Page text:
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Why I Hope Gold Falls to $1,000

Written by Subject: Casey Research Articles
Jeff Clark, Senior Editor, Casey’s Gold & Resource Report

As a self-professed gold bug, why would I possibly want my favorite investment to fall in value? Have the long hours finally caught up with me?

Au contraire; my near-constant devotion to all things gold has only served to crystallize one of the things I really want out of this. Here’s a hint.

I had lunch with a reader at a recent conference, and while talking about one of my favorite subjects – gold stocks – I asked why he was invested so heavily in them. “Greed,” he said bluntly and with little hesitation. I appreciated the honesty.

Let’s be frank: I’m here to make money, and so are you. And that’s why I hope gold falls to $1,000 again.
Let’s say Bob has taken our advice and has been storing cash. I’ll use $1,000 as an example. If Bob buys Yamana Gold now, he’d get about 93 shares as I write (at $10.73 per share).

Now, let’s say gold drops to $1,000, about a 10% fall from here, and due to its leverage, AUY sells off by a 2-to-1 margin, meaning 20%. So with that same $1,000, Frank, who’s waited for the downturn, buys 116 shares at around $8.58. Thus, instead of owning 93 shares at $10.73, he owns 116 shares at $8.58.

When Frank sells, he doesn’t just make the difference between $8.58 and $10.73 (an extra 25%), he also makes 125% on the extra 23 shares he owns if Yamana doubles in a couple years, which I expect it to. So two years from now, Bob would have $2,000, but Frank would have $2,500 because he bought more shares and at a lower price. Frank makes 25% more than Bob on the same dollar investment simply by buying when gold and gold stocks fall in price.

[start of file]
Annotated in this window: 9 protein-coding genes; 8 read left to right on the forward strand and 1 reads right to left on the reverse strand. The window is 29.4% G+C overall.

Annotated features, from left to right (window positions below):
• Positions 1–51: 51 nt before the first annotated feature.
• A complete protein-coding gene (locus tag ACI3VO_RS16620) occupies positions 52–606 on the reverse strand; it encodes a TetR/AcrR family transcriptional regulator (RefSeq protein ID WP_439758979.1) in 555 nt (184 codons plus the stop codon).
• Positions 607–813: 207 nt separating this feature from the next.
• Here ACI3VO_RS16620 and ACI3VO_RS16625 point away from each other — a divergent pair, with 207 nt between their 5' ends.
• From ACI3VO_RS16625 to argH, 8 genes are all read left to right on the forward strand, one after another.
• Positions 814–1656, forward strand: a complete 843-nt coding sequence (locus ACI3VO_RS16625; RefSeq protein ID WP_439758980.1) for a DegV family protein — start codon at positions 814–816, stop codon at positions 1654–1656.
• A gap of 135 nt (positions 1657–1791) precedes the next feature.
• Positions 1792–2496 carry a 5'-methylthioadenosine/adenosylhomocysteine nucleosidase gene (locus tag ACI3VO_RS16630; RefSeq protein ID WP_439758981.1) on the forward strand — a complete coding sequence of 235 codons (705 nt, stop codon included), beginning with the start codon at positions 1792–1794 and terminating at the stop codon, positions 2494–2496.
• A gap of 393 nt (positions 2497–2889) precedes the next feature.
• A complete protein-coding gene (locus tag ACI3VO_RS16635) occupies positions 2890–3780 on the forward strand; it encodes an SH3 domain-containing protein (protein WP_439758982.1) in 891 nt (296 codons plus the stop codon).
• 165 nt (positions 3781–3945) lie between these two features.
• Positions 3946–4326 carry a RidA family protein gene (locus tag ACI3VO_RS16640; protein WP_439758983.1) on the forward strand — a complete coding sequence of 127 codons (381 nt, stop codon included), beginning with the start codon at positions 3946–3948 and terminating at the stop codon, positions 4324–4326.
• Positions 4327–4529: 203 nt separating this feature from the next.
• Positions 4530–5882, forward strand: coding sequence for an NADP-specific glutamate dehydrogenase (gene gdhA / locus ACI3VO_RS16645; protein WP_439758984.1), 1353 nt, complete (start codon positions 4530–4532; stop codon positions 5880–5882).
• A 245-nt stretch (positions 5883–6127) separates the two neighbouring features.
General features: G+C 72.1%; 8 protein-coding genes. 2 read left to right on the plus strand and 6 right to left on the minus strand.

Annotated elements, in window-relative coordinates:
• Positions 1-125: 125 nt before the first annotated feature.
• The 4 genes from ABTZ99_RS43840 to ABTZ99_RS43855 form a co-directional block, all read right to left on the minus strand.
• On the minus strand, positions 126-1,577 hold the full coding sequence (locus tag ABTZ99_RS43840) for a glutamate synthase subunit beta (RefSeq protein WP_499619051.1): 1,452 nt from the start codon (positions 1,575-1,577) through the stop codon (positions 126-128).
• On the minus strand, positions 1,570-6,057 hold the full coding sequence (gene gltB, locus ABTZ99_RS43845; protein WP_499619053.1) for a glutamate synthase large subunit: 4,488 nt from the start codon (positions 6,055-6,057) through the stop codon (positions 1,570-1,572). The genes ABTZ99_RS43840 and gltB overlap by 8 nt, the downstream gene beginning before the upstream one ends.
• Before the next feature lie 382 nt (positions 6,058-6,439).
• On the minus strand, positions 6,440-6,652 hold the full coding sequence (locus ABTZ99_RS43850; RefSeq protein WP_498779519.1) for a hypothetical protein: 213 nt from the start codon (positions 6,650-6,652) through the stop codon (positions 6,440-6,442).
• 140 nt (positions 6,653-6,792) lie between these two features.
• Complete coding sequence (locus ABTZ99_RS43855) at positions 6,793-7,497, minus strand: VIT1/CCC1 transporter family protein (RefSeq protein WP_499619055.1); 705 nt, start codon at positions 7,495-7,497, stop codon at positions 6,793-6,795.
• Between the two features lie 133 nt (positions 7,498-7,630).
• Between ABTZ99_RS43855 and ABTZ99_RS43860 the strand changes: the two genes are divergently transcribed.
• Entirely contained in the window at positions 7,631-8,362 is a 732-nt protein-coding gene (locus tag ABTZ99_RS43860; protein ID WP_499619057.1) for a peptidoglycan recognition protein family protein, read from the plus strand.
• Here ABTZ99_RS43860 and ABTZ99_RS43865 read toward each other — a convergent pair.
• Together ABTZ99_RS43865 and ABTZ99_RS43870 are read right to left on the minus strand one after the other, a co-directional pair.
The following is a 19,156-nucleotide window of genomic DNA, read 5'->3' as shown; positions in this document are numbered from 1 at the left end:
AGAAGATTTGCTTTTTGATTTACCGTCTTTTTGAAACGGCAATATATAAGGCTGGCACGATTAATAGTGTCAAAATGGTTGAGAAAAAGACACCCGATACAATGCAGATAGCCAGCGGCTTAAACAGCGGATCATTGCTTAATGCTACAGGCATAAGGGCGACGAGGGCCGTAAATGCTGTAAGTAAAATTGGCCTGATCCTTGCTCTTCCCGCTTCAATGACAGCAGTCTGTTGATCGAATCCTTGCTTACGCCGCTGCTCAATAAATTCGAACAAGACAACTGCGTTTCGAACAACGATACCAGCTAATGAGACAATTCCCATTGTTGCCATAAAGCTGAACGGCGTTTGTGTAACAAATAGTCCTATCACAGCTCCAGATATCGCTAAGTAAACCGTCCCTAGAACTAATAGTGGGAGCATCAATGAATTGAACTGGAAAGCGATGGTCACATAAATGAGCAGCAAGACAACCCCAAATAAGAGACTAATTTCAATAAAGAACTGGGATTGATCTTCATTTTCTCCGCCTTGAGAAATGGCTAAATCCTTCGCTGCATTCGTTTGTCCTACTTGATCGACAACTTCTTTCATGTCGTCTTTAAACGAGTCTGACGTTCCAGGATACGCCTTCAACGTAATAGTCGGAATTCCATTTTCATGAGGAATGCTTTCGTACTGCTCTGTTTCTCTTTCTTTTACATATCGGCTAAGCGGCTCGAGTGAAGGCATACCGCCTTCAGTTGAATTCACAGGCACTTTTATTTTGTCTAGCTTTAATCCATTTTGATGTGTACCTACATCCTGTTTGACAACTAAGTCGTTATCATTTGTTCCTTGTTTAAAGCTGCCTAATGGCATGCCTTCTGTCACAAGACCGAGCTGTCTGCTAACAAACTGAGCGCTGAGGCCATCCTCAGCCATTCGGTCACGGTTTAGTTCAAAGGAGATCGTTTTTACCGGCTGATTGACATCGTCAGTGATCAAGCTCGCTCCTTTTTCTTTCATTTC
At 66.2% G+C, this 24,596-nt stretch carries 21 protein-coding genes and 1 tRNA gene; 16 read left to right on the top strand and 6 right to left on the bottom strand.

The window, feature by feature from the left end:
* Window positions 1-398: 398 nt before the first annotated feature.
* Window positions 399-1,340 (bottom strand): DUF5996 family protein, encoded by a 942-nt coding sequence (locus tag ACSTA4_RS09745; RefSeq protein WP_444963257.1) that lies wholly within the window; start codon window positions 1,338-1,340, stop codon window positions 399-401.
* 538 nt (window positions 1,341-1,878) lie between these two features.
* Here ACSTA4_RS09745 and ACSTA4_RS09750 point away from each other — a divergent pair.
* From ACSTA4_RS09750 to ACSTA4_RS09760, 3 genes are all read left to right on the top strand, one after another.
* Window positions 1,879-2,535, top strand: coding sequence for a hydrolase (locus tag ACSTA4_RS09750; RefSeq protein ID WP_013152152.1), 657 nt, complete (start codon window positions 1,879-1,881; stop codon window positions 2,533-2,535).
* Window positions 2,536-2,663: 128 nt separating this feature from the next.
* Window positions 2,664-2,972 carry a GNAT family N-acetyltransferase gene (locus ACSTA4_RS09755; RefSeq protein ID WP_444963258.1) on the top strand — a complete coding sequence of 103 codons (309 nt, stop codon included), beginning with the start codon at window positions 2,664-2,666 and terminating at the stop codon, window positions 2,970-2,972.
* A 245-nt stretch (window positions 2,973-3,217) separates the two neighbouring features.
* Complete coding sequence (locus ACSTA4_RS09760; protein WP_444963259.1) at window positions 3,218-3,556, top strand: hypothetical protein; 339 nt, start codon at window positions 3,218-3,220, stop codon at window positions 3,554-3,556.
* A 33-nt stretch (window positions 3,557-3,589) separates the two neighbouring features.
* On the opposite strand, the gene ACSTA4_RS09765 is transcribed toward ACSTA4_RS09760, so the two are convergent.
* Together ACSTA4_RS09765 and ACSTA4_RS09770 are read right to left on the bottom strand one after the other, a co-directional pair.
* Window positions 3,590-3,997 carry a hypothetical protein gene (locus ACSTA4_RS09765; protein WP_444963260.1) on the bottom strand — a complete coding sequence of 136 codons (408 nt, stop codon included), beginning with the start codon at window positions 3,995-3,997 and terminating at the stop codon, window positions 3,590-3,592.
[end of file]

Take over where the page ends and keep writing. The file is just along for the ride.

Got $5,000 saved up? Multiply the profit by 5. And with larger amounts, you can see we’re talking serious money.

I don’t know if we’ll see $1,000 again or not, or if Yamana will fall that low, but I would point out that corrections in the gold price can range as high as 20% (2008 notwithstanding), so a further sell-off in price would not be out of the ordinary. A 20% correction from gold’s peak at $1,212.50 on December 2 would equal $970. That’s not necessarily a prediction, but it shows you that price is certainly possible.

Don’t like my wish? Remember, it’s called a bull market for a reason; it’s not a cow market or a puppy market. It’s going to try and buck you off. But a correction to $1,000 or even lower can give you the chance to buy more, cheaper. Don’t view sell-offs as a bad thing but rather as an opportunity.

Bring on $1,000!

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